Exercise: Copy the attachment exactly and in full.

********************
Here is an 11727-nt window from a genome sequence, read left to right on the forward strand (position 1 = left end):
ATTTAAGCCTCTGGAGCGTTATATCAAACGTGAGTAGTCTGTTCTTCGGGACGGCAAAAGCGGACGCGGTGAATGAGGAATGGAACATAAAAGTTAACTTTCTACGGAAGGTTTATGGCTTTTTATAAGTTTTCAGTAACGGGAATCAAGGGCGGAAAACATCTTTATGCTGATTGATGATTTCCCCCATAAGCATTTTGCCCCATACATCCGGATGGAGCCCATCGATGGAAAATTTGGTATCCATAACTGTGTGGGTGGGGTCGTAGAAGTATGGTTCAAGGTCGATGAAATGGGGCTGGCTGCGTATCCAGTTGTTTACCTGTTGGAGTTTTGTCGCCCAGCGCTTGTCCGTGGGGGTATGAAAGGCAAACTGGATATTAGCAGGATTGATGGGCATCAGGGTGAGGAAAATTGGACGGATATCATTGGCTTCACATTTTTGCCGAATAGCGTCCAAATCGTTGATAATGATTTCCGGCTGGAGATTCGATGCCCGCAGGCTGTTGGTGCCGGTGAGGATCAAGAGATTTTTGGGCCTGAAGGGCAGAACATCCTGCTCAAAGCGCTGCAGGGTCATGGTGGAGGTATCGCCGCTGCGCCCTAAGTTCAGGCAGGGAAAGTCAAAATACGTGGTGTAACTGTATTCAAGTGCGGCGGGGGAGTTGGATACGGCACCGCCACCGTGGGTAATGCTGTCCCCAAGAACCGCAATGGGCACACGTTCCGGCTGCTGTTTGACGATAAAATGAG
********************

Here is an 11727-nt window from a genome sequence, read left to right on the forward strand (position 1 = left end):
ATTTAAGCCTCTGGAGCGTTATATCAAACGTGAGTAGTCTGTTCTTCGGGACGGCAAAAGCGGACGCGGTGAATGAGGAATGGAACATAAAAGTTAACTTTCTACGGAAGGTTTATGGCTTTTTATAAGTTTTCAGTAACGGGAATCAAGGGCGGAAAACATCTTTATGCTGATTGATGATTTCCCCCATAAGCATTTTGCCCCATACATCCGGATGGAGCCCATCGATGGAAAATTTGGTATCCATAACTGTGTGGGTGGGGTCGTAGAAGTATGGTTCAAGGTCGATGAAATGGGGCTGGCTGCGTATCCAGTTGTTTACCTGTTGGAGTTTTGTCGCCCAGCGCTTGTCCGTGGGGGTATGAAAGGCAAACTGGATATTAGCAGGATTGATGGGCATCAGGGTGAGGAAAATTGGACGGATATCATTGGCTTCACATTTTTGCCGAATAGCGTCCAAATCGTTGATAATGATTTCCGGCTGGAGATTCGATGCCCGCAGGCTGTTGGTGCCGGTGAGGATCAAGAGATTTTTGGGCCTGAAGGGCAGAACATCCTGCTCAAAGCGCTGCAGGGTCATGGTGGAGGTATCGCCGCTGCGCCCTAAGTTCAGGCAGGGAAAGTCAAAATACGTGGTGTAACTGTATTCAAGTGCGGCGGGGGAGTTGGATACGGCACCGCCACCGTGGGTAATGCTGTCCCCAAGAACCGCAATGGGCACACGTTCCGGCTGCTGTTTGACGATAAAATGAG